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Old 02-02-18, 03:10 PM   #31
Jakkbauer
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Originally Posted by Philhutch80 View Post
Dang good question. Still though until the silting in issue can start to be resolved it is kind of a moot point because if the trout go, what will the striper feed upon? Plus shoalies just look dang cool!
I agree that I'm not sure we would have a resident population throughout the year without the snacks being dumped into the water in the winter.

The fish are still there at that time because there is still a food source worth staying for. Take that away and they will simply leave and come back to spawn.

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Old 02-02-18, 03:34 PM   #32
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Shoalies are being stocked again below Morgan Falls.

It might be time to just realize the habitat has changed below Morgan Falls and is no longer favorable to trout and the quality of fishing may decline as a result.
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Old 02-02-18, 03:41 PM   #33
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I like the idea of an upper (above MF) tail water being a great trout fishery and then the lower being more "natural". Shoals, stripers, etc.

A more diverse hooch seems really cool.
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Old 02-02-18, 03:44 PM   #34
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This might be controversial but the state might actually be "wasting" trout by stocking them below Morgan Falls anymore.

Thoughts?
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Old 02-02-18, 03:45 PM   #35
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Originally Posted by gau16 View Post
I like the idea of an upper (above MF) tail water being a great trout fishery and then the lower being more "natural". Shoals, stripers, etc.

A more diverse hooch seems really cool.
Plus 1 on this - still looking for my first bass on the fly
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Old 02-02-18, 04:33 PM   #36
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I think there is some sort of uniformed misunderstandings going on:

1. Stripers are stocked, in abundance, much further downstream. The genetics are actually native to the drainage system. There is some debatable successful spawning. Hybrids are also stocked and are considered to be sterile.

2. Shoalies are native and spawn in the river in the DH section, among other places. The DNR has performed numerous supplemental stockings to maintain the population.

3. Trout below Morgan Falls do not have a sustainable population and are widely accepted to not survive the summer. They are stocked as a novelty (IMO) in the Nov 1 - May 15 dates to improve angler interest and accessibility to keep up some interest in the sport as well as some positive economic benefits such as licenses sales and fishing gear sales.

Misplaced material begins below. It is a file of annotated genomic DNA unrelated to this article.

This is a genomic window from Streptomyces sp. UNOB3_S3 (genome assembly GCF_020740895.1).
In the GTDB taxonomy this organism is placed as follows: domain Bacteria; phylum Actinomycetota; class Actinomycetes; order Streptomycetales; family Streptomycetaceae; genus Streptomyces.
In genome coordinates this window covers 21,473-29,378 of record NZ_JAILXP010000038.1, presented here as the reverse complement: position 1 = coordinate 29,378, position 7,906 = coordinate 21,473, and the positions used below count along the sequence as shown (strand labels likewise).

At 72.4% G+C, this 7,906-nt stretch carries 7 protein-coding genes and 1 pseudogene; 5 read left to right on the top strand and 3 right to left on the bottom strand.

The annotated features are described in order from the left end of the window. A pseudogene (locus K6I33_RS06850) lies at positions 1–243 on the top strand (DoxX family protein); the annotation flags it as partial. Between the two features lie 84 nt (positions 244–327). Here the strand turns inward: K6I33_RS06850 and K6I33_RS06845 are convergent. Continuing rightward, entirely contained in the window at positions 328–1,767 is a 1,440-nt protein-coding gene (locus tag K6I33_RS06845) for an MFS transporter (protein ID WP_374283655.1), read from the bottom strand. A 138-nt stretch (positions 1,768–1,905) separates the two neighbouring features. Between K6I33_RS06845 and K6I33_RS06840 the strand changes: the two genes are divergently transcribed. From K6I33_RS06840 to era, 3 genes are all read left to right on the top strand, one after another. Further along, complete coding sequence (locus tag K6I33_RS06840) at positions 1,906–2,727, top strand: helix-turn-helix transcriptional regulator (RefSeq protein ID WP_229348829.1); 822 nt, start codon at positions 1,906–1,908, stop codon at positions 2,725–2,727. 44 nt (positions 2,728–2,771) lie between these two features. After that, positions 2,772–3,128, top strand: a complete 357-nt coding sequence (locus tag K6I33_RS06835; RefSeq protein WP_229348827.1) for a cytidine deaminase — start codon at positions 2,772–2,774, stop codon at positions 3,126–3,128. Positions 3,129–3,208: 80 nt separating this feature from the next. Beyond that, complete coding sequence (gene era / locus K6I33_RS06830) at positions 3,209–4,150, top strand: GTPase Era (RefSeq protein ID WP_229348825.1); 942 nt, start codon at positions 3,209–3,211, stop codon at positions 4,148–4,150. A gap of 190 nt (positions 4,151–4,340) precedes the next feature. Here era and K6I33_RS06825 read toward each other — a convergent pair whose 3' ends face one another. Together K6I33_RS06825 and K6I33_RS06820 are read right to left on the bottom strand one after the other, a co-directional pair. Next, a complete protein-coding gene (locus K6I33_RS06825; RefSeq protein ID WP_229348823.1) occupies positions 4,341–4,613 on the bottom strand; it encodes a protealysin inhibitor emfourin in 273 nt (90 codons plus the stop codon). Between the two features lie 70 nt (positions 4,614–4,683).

4. There is no striper "magic" in this river. Much like probably 15 other rivers in the state, many fish swim some distance upstream from lakes.
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Old 02-02-18, 05:31 PM   #37
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4. There is no striper "magic" in this river. Much like probably 15 other rivers in the state, many fish swim some distance upstream from lakes.
This is true. They do come up to spawn but the eggs don't make it in the flows.

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Old 02-02-18, 06:11 PM   #38
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Quote:
Originally Posted by trout1980 View Post
This might be controversial but the state might actually be "wasting" trout by stocking them below Morgan Falls anymore.

Thoughts?
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Old 02-02-18, 07:24 PM   #39
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You dont catch many pure shoalies down there. You catch Alabama bass (what people think is a spot) X Kentucky bass (actually a spot) X Shoalie X Smallmouth mishmash hybrid mostly.

It's a Petri dish cesspool of genetic drift and hybridization.

Sad what damming and trout did to the Shoalie.

I'm actually of the opinion nowadays that they are a superior gamefish to browns.
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Old 02-02-18, 08:03 PM   #40
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Originally Posted by browniez View Post
You dont catch many pure shoalies down there. You catch Alabama bass (what people think is a spot) X Kentucky bass (actually a spot) X Shoalie X Smallmouth mishmash hybrid mostly.

It's a Petri dish cesspool of genetic drift and hybridization.

Sad what damming and trout did to the Shoalie.

I'm actually of the opinion nowadays that they are a superior gamefish to browns.
For sure. Unless you catch a dnr stocked shoalie in the hooch, you are getting one with its own unique genetic thumbprint. I am very fond of the shoalie in the hooch and flint, and I intent to visit the upper hooch to chase some one day. I have caught some pretty spectacularly colored up ones from the DH in the last few years, although not likely either genetically pure or of the thorphy size such as in the flint.
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